Campus Police informed the community about the situation Sept. 25 at approximately 1:15 a.m. School officials worked overnight with outside law enforcement, including Massachusetts State Police, to determine whether or not the threat was credible.

Upon reviewing the state of the investigation early Sept. 25, administrators decided to cancel all school activities for the rest of the day.

Students and faculty received a cancellation notification via email at approximately 11:30 a.m. Employees were allowed to go home and students were given the option to leave campus or remain in residence halls until the threat had been neutralized.

Throughout the rest of the day, officers searched every building on campus. School officials sent a notice to the community via email at approximately 5 p.m. indicating the college would re-open.

The investigation into the threat continued for several weeks.

The main break in the bomb threat case came Oct. 13 when Sgt. David Wordell saw a swastika drawn in green ink in the men’s restroom on the first floor of the Old Student Union, according to a Stonehill College police report filed in Taunton District Court.

Upon discovery of the drawing, Wordell immediately alerted Carnes and Bamford. He also contacted Massachusetts State Police to respond to the scene, the report said. Wordell requested that Crime Scene Services come to campus to process evidence in the case.

As part of the investigation into the graffiti, Bamford reviewed surveillance footage to determine who was responsible. Following the discovery of the threat Sept. 24, College officials arranged for the company SIEMENS to install three cameras in the area. In total, the College has 50 cameras across campus.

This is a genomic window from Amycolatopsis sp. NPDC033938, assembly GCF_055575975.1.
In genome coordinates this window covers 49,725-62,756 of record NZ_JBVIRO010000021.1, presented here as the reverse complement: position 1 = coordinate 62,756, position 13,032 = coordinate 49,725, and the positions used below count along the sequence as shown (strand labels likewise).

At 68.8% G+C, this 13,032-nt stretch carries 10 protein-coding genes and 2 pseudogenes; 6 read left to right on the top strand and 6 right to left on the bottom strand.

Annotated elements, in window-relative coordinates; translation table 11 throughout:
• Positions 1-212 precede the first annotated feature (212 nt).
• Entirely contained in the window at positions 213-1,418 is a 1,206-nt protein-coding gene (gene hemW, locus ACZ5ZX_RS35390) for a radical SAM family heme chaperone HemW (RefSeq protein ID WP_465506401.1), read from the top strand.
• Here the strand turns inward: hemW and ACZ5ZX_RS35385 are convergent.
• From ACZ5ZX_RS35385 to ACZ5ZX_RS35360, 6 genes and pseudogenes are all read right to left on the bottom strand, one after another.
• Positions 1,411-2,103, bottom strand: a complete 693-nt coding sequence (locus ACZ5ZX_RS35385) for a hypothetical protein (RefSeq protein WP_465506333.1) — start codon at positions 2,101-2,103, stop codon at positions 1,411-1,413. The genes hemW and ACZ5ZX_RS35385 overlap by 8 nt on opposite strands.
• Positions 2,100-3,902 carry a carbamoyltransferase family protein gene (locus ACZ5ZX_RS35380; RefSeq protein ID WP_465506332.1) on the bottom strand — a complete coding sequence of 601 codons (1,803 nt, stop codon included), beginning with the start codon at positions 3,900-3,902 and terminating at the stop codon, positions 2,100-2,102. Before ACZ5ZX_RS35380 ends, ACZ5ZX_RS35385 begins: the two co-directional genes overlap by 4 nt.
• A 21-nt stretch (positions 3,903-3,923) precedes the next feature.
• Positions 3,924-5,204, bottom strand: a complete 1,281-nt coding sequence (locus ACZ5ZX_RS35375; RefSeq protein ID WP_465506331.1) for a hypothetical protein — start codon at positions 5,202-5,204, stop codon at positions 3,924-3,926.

According to the police report, Bamford determined from the footage that a male wearing a white Stonehill College sweatshirt and orange or pink shorts stopped at the area where the swastika was drawn Oct. 9 at approximately 1:51 p.m. He remained there for several seconds and was holding a writing instrument.

Upon review, investigators determined the suspect entered classroom 108 in the Old Student Union after leaving the bathroom, as he could not be seen exiting the building, the report said.

Following the discovery of this footage, Campus Police Lt. Cathy Farrington obtained a class list for the course in session in classroom 108 at the time of the incident. Authorities discovered the suspect bore a resemblance to DiBiase, according to a police report led in Taunton District Court.

Bamford said in a report that DiBiase was asked Oct. 13 to come to a conference room in the Old Student Union at approximately 2:20 p.m. Massachusetts State Trooper Chad Laliberte proceeded to interview DiBiase after he arrived.

During the interview, DiBiase admitted to drawing the swastika Oct. 9 and making the bomb threat Sept. 24, according to the report filed in court. He said he made the threat to get out of an exam that was scheduled to take place Sept. 25, the court paperwork noted.

Massachusetts State Police took DiBiase into custody following this admission, according to the police report.

Taunton District Court Judge Paul J. McCalum originally ordered DiBiase held without bail at his arraignment Thursday, Oct. 15. DiBiase was charged with possession of a hoax incendiary device, defacing property and making a bomb threat with serious public alarm, according to the police report. He plead not guilty to all charges.

On Oct. 20, Judge Clifford had ordered DiBiase to under-go a 20-day psychiatric evaluation at Bridgewater State Hospital at his dangerousness hearing, which had been continued until Nov. 9.